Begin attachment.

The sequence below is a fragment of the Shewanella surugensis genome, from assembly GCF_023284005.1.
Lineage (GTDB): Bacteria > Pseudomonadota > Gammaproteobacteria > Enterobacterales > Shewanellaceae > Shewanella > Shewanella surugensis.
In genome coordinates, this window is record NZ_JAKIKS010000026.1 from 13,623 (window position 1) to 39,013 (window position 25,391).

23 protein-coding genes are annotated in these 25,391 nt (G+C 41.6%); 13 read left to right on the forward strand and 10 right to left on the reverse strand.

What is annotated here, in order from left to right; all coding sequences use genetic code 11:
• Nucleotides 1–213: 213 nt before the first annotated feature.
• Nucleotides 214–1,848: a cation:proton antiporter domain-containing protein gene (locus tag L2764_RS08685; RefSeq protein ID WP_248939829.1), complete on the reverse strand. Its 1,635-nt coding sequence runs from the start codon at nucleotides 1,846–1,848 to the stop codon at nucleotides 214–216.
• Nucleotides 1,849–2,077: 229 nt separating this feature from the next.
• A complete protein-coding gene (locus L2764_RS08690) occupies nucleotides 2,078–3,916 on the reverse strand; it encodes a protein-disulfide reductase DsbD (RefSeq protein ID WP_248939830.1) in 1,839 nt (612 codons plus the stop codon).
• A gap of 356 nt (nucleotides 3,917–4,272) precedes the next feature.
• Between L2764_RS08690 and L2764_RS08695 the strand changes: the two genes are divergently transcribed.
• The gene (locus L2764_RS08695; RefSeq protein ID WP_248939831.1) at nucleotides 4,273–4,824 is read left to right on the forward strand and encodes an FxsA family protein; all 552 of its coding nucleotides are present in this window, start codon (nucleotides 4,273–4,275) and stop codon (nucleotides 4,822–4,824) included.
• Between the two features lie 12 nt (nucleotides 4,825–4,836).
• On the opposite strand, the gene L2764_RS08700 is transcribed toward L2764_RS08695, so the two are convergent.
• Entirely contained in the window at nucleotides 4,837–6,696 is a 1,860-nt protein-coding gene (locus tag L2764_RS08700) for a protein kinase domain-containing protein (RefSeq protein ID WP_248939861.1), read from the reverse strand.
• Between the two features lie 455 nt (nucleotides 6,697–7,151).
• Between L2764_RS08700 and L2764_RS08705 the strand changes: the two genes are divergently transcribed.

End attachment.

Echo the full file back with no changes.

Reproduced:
The sequence below is a fragment of the Shewanella surugensis genome, from assembly GCF_023284005.1.
Lineage (GTDB): Bacteria > Pseudomonadota > Gammaproteobacteria > Enterobacterales > Shewanellaceae > Shewanella > Shewanella surugensis.
In genome coordinates, this window is record NZ_JAKIKS010000026.1 from 13,623 (window position 1) to 39,013 (window position 25,391).

23 protein-coding genes are annotated in these 25,391 nt (G+C 41.6%); 13 read left to right on the forward strand and 10 right to left on the reverse strand.

What is annotated here, in order from left to right; all coding sequences use genetic code 11:
• Nucleotides 1–213: 213 nt before the first annotated feature.
• Nucleotides 214–1,848: a cation:proton antiporter domain-containing protein gene (locus tag L2764_RS08685; RefSeq protein ID WP_248939829.1), complete on the reverse strand. Its 1,635-nt coding sequence runs from the start codon at nucleotides 1,846–1,848 to the stop codon at nucleotides 214–216.
• Nucleotides 1,849–2,077: 229 nt separating this feature from the next.
• A complete protein-coding gene (locus L2764_RS08690) occupies nucleotides 2,078–3,916 on the reverse strand; it encodes a protein-disulfide reductase DsbD (RefSeq protein ID WP_248939830.1) in 1,839 nt (612 codons plus the stop codon).
• A gap of 356 nt (nucleotides 3,917–4,272) precedes the next feature.
• Between L2764_RS08690 and L2764_RS08695 the strand changes: the two genes are divergently transcribed.
• The gene (locus L2764_RS08695; RefSeq protein ID WP_248939831.1) at nucleotides 4,273–4,824 is read left to right on the forward strand and encodes an FxsA family protein; all 552 of its coding nucleotides are present in this window, start codon (nucleotides 4,273–4,275) and stop codon (nucleotides 4,822–4,824) included.
• Between the two features lie 12 nt (nucleotides 4,825–4,836).
• On the opposite strand, the gene L2764_RS08700 is transcribed toward L2764_RS08695, so the two are convergent.
• Entirely contained in the window at nucleotides 4,837–6,696 is a 1,860-nt protein-coding gene (locus tag L2764_RS08700) for a protein kinase domain-containing protein (RefSeq protein ID WP_248939861.1), read from the reverse strand.
• Between the two features lie 455 nt (nucleotides 6,697–7,151).
• Between L2764_RS08700 and L2764_RS08705 the strand changes: the two genes are divergently transcribed.